Updated: Jul 16
This article was originally posted on Kim Essenburg’s blog on February 2, 2018.
Over the years, I’ve stumbled upon exercises that really help students get traction on thinking—not playing “Guess what’s in the teacher’s head,” but grappling with ideas, articulating them, and coming to new understandings because of it.
This week in AP English 11 we did 2 of my favorites. One is literally cutting up a piece of writing into its components—a paragraph into sentences, a short piece into paragraphs, or a longer piece into designated divisions—and having students work in groups to reconstruct the order. As they work, they have amazing discussions about transitions, structure, and argument—so much better than when they just look at an intact piece and respond to the question, “What do you notice about transitions?”
In the photo above students are working with the 6 divisions of an article from the New Yorker by Malcolm Gladwell called “Small Change: Why the Revolution Will Not Be Tweeted.” Later in the week, they worked on group annotations of poems. (See photo below.)
It’s nice to have a bag of exercises that are really effective, but because they’re so distinctive, they can also become gimmicky if we do them more than, say, once a quarter. So I need to answer the following 2 questions: Why do these exercises work so well? And how can I even more effectively call students’ attention to the thinking they are doing, so they can transfer that thinking even more effectively to other classroom settings and to life?
I found some answers this week in a book discussion with 7 other colleagues. In Making Thinking Visible: How to Promote Engagement, Understanding, and Independence for All Learners, Ron Ritchhart and his colleagues say, “[W]e need to draw on our understanding of what thinking is and the types of thinking we seek to foster so that we can name, notice, and highlight thinking when it occurs in class” (29). Name, notice, and highlight the types of thinking we seek to foster when they occur in class.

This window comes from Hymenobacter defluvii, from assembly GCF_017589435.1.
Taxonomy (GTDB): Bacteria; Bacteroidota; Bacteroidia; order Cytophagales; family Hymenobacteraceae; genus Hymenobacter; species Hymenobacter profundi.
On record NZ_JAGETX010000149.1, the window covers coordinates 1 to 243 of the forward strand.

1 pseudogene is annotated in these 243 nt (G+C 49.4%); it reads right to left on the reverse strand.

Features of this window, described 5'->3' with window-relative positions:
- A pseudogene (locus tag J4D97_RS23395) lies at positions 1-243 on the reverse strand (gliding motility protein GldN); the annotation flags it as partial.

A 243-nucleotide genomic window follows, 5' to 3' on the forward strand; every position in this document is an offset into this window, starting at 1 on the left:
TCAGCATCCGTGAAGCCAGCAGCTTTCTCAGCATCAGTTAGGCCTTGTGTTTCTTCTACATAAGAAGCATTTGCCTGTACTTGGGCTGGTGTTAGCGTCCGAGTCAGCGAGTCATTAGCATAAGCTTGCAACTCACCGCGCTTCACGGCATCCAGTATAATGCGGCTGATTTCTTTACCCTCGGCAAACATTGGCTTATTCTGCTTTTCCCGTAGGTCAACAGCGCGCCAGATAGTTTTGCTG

What are the types of thinking I’m looking for? I have a bulletin board listing them in the back of my classroom—I made it after reading this book for the first time this summer. But the bulletin board, alas, has not served as the memory trigger I’d hoped it would. That’s why I need this second time through the book with colleagues—taking it slowly, reviewing, and building in accountability. I was especially aware this week both as I read the first 3 chapters in preparation for the discussion Thursday afternoon, and as I set my application goal to name, notice, and highlight thinking when it occurs in class, especially the 6 moves listed on page 11:
Observing closely and describing what’s there.
Building explanations and interpretations.
Reasoning with evidence.
Considering different viewpoints and perspectives.
Capturing the heart and forming conclusions.
And it’s actually working. I’m using those words—especially 1, 3, and 4. I ask students to observe closely and describe what’s there because that’s the basis for clear, careful thinking. It’s the basis of both of the exercises pictured above. Then they use those observations as the evidence for reasoning: What makes you think that section comes after this one? What makes you think the tone of the poem is angry? What is the character’s motivation, and what makes you think that? Making connections is probably the one that I use most naturally and frequently—What other work or character or theme or author was similar to this or different from this? Modeling my thinking by commenting on a news story or a TED Talk or a personal experience that connects, and asking students to come up with their own.
Now for next week, I want to continue to name, notice, and highlight when students (or myself) observe closely and describe what’s there, reason with evidence, and make connections. I also want to work on naming, noticing, and highlighting the other 3: building explanations and interpretations, considering different viewpoints and perspectives, and capturing the heart and forming conclusions.
What thinking do you name, notice, and highlight in your classroom?